No Asylum: The Untold Chapter of Anne Frank's Story

No Asylum: The Film

A great treasure trove of history was lost in the mists of time for 70 years, until recently. A volunteer was sorting through boxes of dusty Holocaust manuscripts deep in the archives of YIVO, the Institute for Jewish Research, when she came upon a fragile envelope. She was stunned to find inside lost documents that detailed the desperate efforts of a loving father to save his family from the clutches of the Nazis. They were the letters of Otto Frank, Anne Frank’s father, and reveal his heartbreaking failure to find a safe haven for his daughters, Anne and Margot, and his wife Edith.

In No Asylum, Anne’s only surviving family members relate the emotional story of her family’s frantic search for sanctuary – Buddy Elias and Eva Schloss. Buddy, Anne’s cousin and best friend, speaks about their childhood and shares unseen family photographs and letters. He reveals Otto’s last letter before going into hiding, and sheds new light on their struggle for immigration.

Eva Schloss, Anne’s stepsister, recounts the Franks’ riveting personal stories. More than any other Holocaust survivor, her life parallels Anne’s. In 1933 in Germany, when discrimination against the Jews worsened, Otto moved the family to Amsterdam. Eva’s family also moved there to escape persecution against the Jews; she grew up across the street from the Franks, and was friends with Anne.

But as the Nazi noose tightened throughout Europe, Otto’s desperation increased. When the doors to other countries closed, he turned to the US as their last hope for refuge. Otto’s letters and the US State Dept. responses paint a picture of the world’s failure to respond to the plight of the Jewish refugees. 73 documents bring the Franks’ struggle into dramatic focus.

Otto’s letters elevate the human drama of the Franks to a new level.

Dear Charlie, April 30, 1941

I am forced to look out for emigration, and as far as I can see, USA is the only country we could go to. Perhaps you remember that we have two girls. It is for the sake of the children mainly that we have to care for. Our own fate is of less importance.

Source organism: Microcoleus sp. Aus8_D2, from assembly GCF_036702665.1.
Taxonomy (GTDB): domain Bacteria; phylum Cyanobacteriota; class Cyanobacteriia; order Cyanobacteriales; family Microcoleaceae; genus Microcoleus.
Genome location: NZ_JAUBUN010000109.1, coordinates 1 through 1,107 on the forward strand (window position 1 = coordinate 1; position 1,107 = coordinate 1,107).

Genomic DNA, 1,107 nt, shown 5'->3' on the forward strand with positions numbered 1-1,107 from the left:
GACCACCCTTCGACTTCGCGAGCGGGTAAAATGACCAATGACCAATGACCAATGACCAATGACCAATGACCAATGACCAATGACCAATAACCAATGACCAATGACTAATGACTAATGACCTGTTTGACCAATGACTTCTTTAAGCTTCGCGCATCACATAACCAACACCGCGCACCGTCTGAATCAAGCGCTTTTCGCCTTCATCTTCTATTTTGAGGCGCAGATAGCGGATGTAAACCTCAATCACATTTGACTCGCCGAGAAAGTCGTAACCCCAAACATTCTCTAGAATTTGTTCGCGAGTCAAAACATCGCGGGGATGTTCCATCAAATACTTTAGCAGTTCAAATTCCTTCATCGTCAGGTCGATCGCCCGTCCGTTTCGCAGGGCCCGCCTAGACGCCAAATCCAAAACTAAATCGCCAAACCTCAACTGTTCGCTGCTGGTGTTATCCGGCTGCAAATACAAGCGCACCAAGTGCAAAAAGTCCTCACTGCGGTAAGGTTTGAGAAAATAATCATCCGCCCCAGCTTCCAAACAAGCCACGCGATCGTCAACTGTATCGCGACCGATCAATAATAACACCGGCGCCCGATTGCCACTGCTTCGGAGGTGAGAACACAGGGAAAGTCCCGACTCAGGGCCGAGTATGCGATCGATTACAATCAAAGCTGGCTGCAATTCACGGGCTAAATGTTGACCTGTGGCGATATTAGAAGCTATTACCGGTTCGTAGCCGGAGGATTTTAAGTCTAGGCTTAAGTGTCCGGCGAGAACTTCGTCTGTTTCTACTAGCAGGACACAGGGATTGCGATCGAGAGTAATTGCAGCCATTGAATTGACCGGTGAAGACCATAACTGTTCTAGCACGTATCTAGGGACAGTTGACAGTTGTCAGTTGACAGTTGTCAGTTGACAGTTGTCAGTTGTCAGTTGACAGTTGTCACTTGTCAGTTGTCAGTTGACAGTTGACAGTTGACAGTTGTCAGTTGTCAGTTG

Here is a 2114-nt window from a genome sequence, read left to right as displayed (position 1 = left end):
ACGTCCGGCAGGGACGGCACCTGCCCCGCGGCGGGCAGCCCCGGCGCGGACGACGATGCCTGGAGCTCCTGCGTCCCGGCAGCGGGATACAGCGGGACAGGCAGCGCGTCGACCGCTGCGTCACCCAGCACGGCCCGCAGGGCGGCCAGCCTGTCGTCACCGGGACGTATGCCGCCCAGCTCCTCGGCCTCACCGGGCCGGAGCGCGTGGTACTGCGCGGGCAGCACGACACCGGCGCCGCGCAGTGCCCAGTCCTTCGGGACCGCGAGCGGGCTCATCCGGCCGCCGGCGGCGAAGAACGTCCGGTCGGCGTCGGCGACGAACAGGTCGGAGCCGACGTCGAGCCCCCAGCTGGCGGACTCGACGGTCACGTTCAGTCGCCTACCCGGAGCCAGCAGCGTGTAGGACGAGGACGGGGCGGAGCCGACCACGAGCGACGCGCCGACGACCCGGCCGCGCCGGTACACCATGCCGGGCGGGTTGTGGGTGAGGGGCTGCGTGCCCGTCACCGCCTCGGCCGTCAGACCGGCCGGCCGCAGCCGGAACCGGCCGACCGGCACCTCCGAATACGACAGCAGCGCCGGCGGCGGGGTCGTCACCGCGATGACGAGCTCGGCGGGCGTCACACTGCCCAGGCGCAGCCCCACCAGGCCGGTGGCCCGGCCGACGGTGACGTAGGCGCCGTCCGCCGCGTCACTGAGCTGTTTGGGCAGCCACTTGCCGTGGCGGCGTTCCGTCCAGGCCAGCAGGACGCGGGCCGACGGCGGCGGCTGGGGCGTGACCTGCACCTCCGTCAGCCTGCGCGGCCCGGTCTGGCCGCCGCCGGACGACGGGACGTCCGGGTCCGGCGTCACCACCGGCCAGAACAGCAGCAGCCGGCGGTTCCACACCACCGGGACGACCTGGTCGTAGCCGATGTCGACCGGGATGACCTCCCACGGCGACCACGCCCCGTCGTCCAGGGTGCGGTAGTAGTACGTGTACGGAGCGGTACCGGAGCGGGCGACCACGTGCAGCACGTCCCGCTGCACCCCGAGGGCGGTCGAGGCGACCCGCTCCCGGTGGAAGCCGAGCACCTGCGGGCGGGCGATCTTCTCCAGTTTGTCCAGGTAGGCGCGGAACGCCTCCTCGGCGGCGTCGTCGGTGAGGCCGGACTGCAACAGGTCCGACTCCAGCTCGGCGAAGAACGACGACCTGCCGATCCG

As Ever Yours,


Otto’s letters stopped abruptly. Two years later, the Franks were arrested by the Gestapo, and deported to Auschwitz.

After barely surviving Auschwitz for a few months, Anne and Margot were crammed on a transport of women to Bergen Belsen in winter. Crowded into tents that blew down in a storm, they lived outside in a cold muddy field for weeks, and both died of typhus. Buddy Elias takes a deeply emotional journey to their memorial site.

Otto searched for his loved ones after the War, but discovered they were all dead. He later married Eva’s mother, Fritzi, whose husband died in Auschwitz. As his step-daughter, in No Asylum, Eva divulges insights into Otto’s attempts to emigrate and save the family. But Otto found Anne’s diary, a window into the soul of a trapped young girl whose eloquent writings offer hope for a future without prejudice. Eva witnessed him dedicating the remainder of his life to spreading Anne’s message of tolerance and respect.

Anne Frank is an icon of courage for young people everywhere; she has become the face of the Holocaust. The Franks were doomed by the world’s indifference. The most iconic story of the Holocaust has new light shed on it, and the universal message of “never again” has even greater relevance today. When atrocities occur will society look away apathetically, or take action?

Major Leonard Berney liberated Bergen Belsen where the Frank sisters died. He and survivors of the camp tell their gripping stories to keep this tragic history alive, and help fight prejudice.